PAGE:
Having built a bicycle in April using black bamboo with hemp dyed with a red pigment. Tim’s been busy cycling to work everyday as well as a number of trips which included London to Brighton.
Tim recently travelled to Paris and got in touch with some great photo’s as well as a brief write up of his experience
Just wanted to let you know that the bamboo bike made it to Paris in one piece and gave me no trouble at all (unlike my mate’s Decathalon piece of crap). We did the trip in a leisurely five days with lots of stops for wine and food. The ride was remarkably comfy and the three gears were plenty for getting over those puny French hills.
I’ve enclosed some photographic evidence.
We were recently asked to give a talk on “how to build a bamboo bicycle’ for the Royal Borough of Kensington & Chelsea. The talk ran over two hours and we demonstrated methods of how to build a bamboo bicycle. Allowing people to gain a understand the material usage and how it was applicable for bicycles. We also talked about how our unique methods as well as how instructed people over a weekend workshop, how to build a safe and durable bicycle that would last and function as any bicycle should.
One of the key components for a successful build is developing a strong material base for connecting the frame together and there are a number of ways to go about doing this. Here at Bamboo Bicycle Club, we have explored and experimented with the most common and proven methods: hemp and carbon. It is often a question we are asked about, so this blog will act as a guide to better understand the different joining methods that exist, along with their advantages and disadvantages. This is all based on knowledge we have required both through research and testing it out for our own builds. There are many other methods out there, and it can be up to personal style and preference to choose one over the other.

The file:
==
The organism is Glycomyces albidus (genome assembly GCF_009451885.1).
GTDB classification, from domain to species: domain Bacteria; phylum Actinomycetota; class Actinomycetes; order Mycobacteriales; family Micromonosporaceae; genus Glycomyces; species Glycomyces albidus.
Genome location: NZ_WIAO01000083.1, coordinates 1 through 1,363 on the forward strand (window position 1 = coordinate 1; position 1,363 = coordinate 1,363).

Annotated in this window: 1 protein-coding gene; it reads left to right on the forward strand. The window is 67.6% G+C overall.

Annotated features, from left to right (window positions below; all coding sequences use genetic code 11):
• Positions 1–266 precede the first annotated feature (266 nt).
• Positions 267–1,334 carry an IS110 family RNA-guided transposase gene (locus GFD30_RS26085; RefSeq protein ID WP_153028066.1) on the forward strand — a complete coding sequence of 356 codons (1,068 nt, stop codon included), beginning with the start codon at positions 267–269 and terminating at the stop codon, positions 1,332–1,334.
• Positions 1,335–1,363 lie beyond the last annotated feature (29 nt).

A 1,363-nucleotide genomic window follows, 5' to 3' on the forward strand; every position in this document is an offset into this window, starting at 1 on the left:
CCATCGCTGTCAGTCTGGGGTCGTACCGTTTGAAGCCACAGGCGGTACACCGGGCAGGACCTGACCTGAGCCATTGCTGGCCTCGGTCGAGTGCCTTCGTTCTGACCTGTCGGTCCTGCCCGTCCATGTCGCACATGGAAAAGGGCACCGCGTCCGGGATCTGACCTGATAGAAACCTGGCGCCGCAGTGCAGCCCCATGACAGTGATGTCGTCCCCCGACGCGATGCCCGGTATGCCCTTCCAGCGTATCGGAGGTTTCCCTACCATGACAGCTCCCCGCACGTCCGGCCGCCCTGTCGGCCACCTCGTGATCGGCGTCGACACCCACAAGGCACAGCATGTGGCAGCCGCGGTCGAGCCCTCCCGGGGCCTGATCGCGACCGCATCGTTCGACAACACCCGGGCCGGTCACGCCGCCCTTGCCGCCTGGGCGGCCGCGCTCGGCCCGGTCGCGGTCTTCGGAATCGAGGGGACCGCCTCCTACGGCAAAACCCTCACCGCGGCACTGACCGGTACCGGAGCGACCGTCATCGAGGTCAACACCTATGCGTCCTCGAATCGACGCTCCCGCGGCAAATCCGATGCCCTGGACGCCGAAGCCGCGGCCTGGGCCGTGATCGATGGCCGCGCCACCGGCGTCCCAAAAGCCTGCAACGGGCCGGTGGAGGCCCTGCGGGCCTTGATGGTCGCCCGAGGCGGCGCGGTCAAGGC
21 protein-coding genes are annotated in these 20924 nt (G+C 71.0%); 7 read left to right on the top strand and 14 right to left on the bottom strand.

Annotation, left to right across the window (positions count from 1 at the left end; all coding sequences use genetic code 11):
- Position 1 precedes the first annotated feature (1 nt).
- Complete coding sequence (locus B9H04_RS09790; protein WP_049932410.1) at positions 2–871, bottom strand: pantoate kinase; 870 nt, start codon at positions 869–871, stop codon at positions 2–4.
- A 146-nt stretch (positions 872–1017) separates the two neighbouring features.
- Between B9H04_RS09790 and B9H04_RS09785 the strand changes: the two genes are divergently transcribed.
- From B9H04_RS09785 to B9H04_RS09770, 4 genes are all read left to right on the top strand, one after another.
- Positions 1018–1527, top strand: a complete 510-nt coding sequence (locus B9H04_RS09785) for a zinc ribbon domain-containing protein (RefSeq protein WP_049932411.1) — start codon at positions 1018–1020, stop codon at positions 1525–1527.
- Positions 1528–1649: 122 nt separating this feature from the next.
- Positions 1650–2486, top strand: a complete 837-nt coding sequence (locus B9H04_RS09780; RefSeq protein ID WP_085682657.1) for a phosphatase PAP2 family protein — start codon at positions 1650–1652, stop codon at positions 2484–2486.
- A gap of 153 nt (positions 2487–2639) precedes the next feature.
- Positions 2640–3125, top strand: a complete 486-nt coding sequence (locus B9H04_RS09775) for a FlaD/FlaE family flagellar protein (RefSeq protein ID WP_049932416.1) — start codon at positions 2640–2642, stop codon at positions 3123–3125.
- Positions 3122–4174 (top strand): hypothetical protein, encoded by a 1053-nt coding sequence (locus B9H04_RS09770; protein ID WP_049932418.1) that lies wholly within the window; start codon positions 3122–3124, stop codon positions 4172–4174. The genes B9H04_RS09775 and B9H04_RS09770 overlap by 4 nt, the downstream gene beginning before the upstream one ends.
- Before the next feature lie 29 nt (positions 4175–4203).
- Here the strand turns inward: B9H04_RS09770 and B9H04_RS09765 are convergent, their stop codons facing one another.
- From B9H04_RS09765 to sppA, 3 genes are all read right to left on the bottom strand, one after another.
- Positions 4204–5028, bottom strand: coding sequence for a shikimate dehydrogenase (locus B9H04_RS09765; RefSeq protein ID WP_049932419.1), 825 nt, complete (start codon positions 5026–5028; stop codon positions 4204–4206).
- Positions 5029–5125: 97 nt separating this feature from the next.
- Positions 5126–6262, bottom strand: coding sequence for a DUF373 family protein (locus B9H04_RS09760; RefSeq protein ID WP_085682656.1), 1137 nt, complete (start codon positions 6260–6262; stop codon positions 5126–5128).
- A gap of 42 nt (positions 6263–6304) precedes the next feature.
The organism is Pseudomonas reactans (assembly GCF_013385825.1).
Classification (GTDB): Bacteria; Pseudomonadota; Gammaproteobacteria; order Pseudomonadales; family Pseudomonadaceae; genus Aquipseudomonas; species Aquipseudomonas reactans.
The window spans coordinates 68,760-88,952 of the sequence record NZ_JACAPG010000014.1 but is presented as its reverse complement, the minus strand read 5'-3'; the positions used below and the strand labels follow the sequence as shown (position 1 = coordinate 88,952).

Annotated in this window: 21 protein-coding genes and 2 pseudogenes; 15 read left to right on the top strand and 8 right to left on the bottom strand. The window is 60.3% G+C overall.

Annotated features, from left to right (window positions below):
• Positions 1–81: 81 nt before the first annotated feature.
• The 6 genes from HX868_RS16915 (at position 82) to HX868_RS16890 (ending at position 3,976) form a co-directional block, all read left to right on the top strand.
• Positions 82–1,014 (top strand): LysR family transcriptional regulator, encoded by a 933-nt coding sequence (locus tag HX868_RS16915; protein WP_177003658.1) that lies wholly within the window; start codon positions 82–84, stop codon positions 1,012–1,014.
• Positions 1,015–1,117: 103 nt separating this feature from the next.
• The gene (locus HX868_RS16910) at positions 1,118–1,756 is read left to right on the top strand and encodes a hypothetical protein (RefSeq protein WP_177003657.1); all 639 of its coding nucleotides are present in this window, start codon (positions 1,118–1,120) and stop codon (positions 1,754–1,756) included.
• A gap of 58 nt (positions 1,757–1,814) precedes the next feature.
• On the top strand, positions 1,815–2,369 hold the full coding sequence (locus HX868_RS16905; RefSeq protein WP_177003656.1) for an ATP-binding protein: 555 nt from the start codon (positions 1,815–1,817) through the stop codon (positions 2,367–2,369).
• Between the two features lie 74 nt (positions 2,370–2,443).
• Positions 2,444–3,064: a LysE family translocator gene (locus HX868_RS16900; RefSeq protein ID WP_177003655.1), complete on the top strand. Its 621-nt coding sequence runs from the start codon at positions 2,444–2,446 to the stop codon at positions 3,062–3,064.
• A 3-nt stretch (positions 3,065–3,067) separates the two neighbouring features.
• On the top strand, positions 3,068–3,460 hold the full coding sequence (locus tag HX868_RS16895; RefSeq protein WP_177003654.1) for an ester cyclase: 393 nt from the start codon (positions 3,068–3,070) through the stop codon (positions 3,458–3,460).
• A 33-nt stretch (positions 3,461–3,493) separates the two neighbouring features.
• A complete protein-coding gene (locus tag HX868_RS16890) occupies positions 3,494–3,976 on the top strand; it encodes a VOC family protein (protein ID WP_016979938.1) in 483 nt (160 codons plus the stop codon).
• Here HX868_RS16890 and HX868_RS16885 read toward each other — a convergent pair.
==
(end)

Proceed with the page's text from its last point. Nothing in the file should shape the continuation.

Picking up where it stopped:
About - The original bamboo bicycle used metal at the joints, which is then crimped around the bamboo. Although it is a good method, it requires considerable manufacturing to create the steel lugs and also adds additional weight to the frame.
-Easy to manufacture once designed and moulded/machined part has been created
-Clean finish and does not require a lot of work to complete
-Easy to test the durability
-Needs expensive tooling
-Requires large quantities of CO2 to produce
-The crimping needs to be done carefully to prevent damage to the bamboo
The bamboo bike building journey is far from over following the completion of our workshop – sourcing parts to fully populate your frame and get it on the road is now the final step. We can help you choose and source components to make the process as painless as possible! This is the how I went about completing by first bamboo bicycle: To achieve a glazed finish on my binds, I began by sanding down all the hemp bindings and recoating in epoxy – this makes them altogether more smooth and imperfection-free – but this step shouldn’t be necessary every time as careful final binds at the workshop stage should suffice.
Last weekend we ran our first workshop in Dorset. We are extremely excited to be hosting our first London bike building workshop in a few weeks time – watch this space!
Check out the photos:
Following the valuable lessons-learnt and fruitful output (albeit un-ridable) gained from the experimental first build, our preparation and set-up procedures became increasingly lengthy and far more complex! We appreciated from the outset that every millimetre counts and endeavoured to make sure we’d actually be able to ride on these frames when they’re finished! We ordered standard aluminium head tubes and off-the-shelf bottom bracket housing housings, while getting the drop-outs laser cut in advance.
The jig configuration was elaborate to say the least; involving many salvaged off-cuts for spacers coupled with millimetre-accurate measurements from our work-top datum, aligning the jig with our CAD model. With positions finalised, it was time to cut and shape the bamboo members!!!
Once the lengths were selected, ensuring their integrity while trimming them was vital – more so than most ‘timber’, bamboo is highly susceptible to splitting along the grain and fraying. Also, any dinks taken out of the surface now (with those casual slips of the saw!) will show on the finished product for all eternity!! Using hole saws and dremel sanders, we carefully sculpted each joint to butt correctly.
The bonding processes were as experimental as they come – we switched roles from cumbersome carpenters to meticulous pioneering-chemists, and began mixing and testing the broad array of glues and resins that we had at our disposal. We tacked everything in place first, then used a 2-part resin and a hemp cloth, cut into strips – Hell of a tricky job, but the results really were excellent!!